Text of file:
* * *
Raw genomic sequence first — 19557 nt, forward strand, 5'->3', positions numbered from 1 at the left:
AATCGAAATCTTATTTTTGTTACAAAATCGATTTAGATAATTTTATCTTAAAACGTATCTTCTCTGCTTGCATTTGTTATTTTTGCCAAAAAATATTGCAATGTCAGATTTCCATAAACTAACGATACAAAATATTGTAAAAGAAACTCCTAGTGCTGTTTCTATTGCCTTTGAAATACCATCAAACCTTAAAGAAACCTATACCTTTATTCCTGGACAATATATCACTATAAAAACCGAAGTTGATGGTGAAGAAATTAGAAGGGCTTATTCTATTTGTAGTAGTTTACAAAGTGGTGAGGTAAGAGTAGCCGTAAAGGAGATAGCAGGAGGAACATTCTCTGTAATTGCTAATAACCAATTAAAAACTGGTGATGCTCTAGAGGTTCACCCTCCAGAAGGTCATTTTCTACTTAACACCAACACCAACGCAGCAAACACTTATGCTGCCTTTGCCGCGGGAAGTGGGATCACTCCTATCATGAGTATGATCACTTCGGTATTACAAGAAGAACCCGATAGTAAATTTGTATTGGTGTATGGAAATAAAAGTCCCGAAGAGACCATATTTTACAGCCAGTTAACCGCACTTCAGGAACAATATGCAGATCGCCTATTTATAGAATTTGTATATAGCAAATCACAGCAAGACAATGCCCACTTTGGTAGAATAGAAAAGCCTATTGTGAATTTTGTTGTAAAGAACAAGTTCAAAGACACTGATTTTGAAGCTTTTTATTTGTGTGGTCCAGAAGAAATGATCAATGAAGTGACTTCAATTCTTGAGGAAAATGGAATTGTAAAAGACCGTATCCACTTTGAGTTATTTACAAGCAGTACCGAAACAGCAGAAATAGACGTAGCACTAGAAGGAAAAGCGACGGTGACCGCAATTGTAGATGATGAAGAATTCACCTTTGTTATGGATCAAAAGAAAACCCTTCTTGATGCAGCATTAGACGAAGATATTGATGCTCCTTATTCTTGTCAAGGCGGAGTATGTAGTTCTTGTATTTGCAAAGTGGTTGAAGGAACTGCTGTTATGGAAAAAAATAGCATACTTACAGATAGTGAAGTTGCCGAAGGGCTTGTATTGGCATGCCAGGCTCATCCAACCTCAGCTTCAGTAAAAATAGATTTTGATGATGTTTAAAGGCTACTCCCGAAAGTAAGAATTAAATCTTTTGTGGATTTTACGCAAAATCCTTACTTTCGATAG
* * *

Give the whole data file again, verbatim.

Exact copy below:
Raw genomic sequence first — 19557 nt, forward strand, 5'->3', positions numbered from 1 at the left:
AATCGAAATCTTATTTTTGTTACAAAATCGATTTAGATAATTTTATCTTAAAACGTATCTTCTCTGCTTGCATTTGTTATTTTTGCCAAAAAATATTGCAATGTCAGATTTCCATAAACTAACGATACAAAATATTGTAAAAGAAACTCCTAGTGCTGTTTCTATTGCCTTTGAAATACCATCAAACCTTAAAGAAACCTATACCTTTATTCCTGGACAATATATCACTATAAAAACCGAAGTTGATGGTGAAGAAATTAGAAGGGCTTATTCTATTTGTAGTAGTTTACAAAGTGGTGAGGTAAGAGTAGCCGTAAAGGAGATAGCAGGAGGAACATTCTCTGTAATTGCTAATAACCAATTAAAAACTGGTGATGCTCTAGAGGTTCACCCTCCAGAAGGTCATTTTCTACTTAACACCAACACCAACGCAGCAAACACTTATGCTGCCTTTGCCGCGGGAAGTGGGATCACTCCTATCATGAGTATGATCACTTCGGTATTACAAGAAGAACCCGATAGTAAATTTGTATTGGTGTATGGAAATAAAAGTCCCGAAGAGACCATATTTTACAGCCAGTTAACCGCACTTCAGGAACAATATGCAGATCGCCTATTTATAGAATTTGTATATAGCAAATCACAGCAAGACAATGCCCACTTTGGTAGAATAGAAAAGCCTATTGTGAATTTTGTTGTAAAGAACAAGTTCAAAGACACTGATTTTGAAGCTTTTTATTTGTGTGGTCCAGAAGAAATGATCAATGAAGTGACTTCAATTCTTGAGGAAAATGGAATTGTAAAAGACCGTATCCACTTTGAGTTATTTACAAGCAGTACCGAAACAGCAGAAATAGACGTAGCACTAGAAGGAAAAGCGACGGTGACCGCAATTGTAGATGATGAAGAATTCACCTTTGTTATGGATCAAAAGAAAACCCTTCTTGATGCAGCATTAGACGAAGATATTGATGCTCCTTATTCTTGTCAAGGCGGAGTATGTAGTTCTTGTATTTGCAAAGTGGTTGAAGGAACTGCTGTTATGGAAAAAAATAGCATACTTACAGATAGTGAAGTTGCCGAAGGGCTTGTATTGGCATGCCAGGCTCATCCAACCTCAGCTTCAGTAAAAATAGATTTTGATGATGTTTAAAGGCTACTCCCGAAAGTAAGAATTAAATCTTTTGTGGATTTTACGCAAAATCCTTACTTTCGATAG